Welcome to this week’s review of notable instances of public transit use and urban design, as well as discussion of place identity and culture, through anime currently broadcast or screening in Japan and simulcast internationally via the web. This review also documents seichijunrei (聖地巡礼 sacred site pilgrimage) and butaitanbou (舞台探訪 scene hunting)—on this website referred to collectively as anime pilgrimage—which are forms of place-based engagement induced by the use of real locations in show settings.
Tari Tari goes on a transit binge this week. First is a nighttime shot of the Shonan Monorail suspended track and supports.
But it’s all Enoden after that.
The choir club is unable to find a practice space at school, so instead relocates to Wien’s home via train.
I grew up with the US suburb/exurb system of public school buses, affectionately referred to as yellow dragons. The first time I was in Japan, seeing not just high school students but much younger children walking and taking mass transit to school was something that took me some time to process. In Japan, education in navigating urban environments on foot begins as early as first grade, with approved walking routes, school staff supervision for part of the trip distance, and adorable yellow hats to increase their visibility and signal drivers to exercise more caution than normal.
Small streets allow for through auto traffic, but at reduced speeds and with increased caution. Not sure what the rules are with regard to barreling through on a horse.
(ココロコネクト Kokoro Konekuto)
It’s a light week for Kokoro Connect. As usual, the club members walk down through the commercial district at the end of the school day.
Himeko waits on the platform for her train home.
(夏雪ランデブー Natsuyuki Randebū)
Atsushi/Ryūsuke makes his escape. We see more of the neighborhood around Rokka’s flower shop and apartment. Note the scale on these streets. The lane is wide enough for a car to proceed with caution, the sidewalk consists of about 30cm of shoulder and another 30cm of the tiles covering the drainage channel. Storefronts come right up to the edge. A few interesting things happen in this situation. These kinds of streets generally encourage local and delivery traffic over through driving. Low speeds allow pedestrians and cyclists to use the center of the street when available, but safely move to the edges when cars pass. Stores, especially markets, push offerings on display as far out as the lane line. The space can be incredibly intimate, while still maintaining a high level of functionality.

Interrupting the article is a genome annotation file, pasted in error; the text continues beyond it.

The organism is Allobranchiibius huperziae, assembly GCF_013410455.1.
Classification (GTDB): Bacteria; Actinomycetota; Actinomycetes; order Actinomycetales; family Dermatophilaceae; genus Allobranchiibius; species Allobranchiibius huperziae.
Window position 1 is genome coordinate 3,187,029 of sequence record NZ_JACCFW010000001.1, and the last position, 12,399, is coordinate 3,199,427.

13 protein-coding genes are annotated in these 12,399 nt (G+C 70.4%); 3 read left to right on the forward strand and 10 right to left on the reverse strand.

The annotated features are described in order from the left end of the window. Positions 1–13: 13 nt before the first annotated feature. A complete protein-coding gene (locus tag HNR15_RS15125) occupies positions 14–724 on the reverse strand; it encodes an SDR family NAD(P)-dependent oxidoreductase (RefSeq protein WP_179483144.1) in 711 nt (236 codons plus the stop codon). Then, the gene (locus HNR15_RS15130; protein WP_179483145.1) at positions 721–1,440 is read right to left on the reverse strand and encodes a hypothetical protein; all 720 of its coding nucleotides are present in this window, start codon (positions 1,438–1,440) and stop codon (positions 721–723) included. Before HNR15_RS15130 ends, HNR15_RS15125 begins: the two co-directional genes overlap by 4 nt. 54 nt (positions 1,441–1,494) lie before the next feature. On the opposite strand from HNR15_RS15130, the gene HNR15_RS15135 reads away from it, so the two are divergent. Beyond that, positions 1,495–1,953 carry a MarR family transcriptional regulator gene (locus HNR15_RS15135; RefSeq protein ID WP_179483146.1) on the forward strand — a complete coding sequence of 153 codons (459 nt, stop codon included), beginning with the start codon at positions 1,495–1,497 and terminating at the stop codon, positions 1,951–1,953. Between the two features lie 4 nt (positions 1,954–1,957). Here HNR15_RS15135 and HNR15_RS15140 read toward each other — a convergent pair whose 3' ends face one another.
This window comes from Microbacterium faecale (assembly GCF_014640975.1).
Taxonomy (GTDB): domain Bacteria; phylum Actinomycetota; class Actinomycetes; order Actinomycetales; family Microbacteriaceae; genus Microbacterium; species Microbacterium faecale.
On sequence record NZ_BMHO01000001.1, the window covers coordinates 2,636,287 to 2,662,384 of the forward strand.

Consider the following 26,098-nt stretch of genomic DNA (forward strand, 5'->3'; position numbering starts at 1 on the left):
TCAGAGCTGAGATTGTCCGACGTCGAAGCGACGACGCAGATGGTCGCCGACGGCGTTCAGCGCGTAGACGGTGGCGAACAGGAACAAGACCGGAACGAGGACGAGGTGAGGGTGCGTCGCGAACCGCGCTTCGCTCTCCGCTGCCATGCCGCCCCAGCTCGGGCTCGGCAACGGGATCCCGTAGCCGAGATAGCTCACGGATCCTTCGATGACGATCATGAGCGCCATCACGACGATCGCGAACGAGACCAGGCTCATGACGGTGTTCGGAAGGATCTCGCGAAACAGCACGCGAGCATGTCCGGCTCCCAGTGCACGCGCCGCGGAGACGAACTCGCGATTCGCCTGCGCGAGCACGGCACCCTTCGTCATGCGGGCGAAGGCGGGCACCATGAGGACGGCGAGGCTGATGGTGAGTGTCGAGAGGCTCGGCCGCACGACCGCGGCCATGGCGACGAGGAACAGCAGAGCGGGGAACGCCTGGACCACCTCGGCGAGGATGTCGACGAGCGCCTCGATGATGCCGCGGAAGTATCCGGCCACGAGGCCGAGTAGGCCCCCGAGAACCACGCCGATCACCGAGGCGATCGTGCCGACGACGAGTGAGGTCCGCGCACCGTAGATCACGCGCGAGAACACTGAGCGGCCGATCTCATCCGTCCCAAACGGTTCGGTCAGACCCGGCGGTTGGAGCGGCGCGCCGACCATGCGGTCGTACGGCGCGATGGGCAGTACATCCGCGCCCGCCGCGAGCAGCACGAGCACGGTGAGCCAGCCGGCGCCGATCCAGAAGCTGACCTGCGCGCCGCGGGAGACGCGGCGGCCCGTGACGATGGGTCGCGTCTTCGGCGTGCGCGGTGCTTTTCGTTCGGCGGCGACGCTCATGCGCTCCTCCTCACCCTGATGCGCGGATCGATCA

Rokka treks out after nightfall to search for Atsushi/Ryūsuke. This sidewalk is slightly wider and separated by the street with a protective railing.
The railings are not continuous, which makes me think this is still a small neighborhood street, but may have points of increased activity, particularly near intersections with faster roads.
Rokka’s late night journey takes her to a mountain retreat to which she suspects Atsushi/Ryūsuke may have fled. It is incredible how far public transportation networks reach across Japan. Exceptionally remote areas may not be served by trains, though many still have buses which connect to the closest rail station. Only a very few hard to reach places and deeply rural parts of the country offer no alternatives to private automobiles.
We’ve seen it in just about every episode, but to complete the theme of the week, here’s the flower shop on its small street, with displays filling up the sidewalk/shoulder.
(人類は衰退しました Jinrui wa Suitai Shimashita)
We get a review of the previous episode’s events, with additional details added and something of a resolution (or what qualifies as one by Humanity’s standards). Most interesting is the back story for the returning assistant. He is said to have come from a tribe that completely died out, leaving him to grow up alone. Lack of interaction with others is identified as as large factor contributing to his taciturn nature and lack of memorable personality. His absence is said to have been a journey of personal discovery though meeting new people and new places, from which he could triangulate his own sense of self. The treatment in this story is a bit flippant, but I think there is a lot of valuable planning insights that can come out of the idea that we are social beings and need to build communities that serve that end.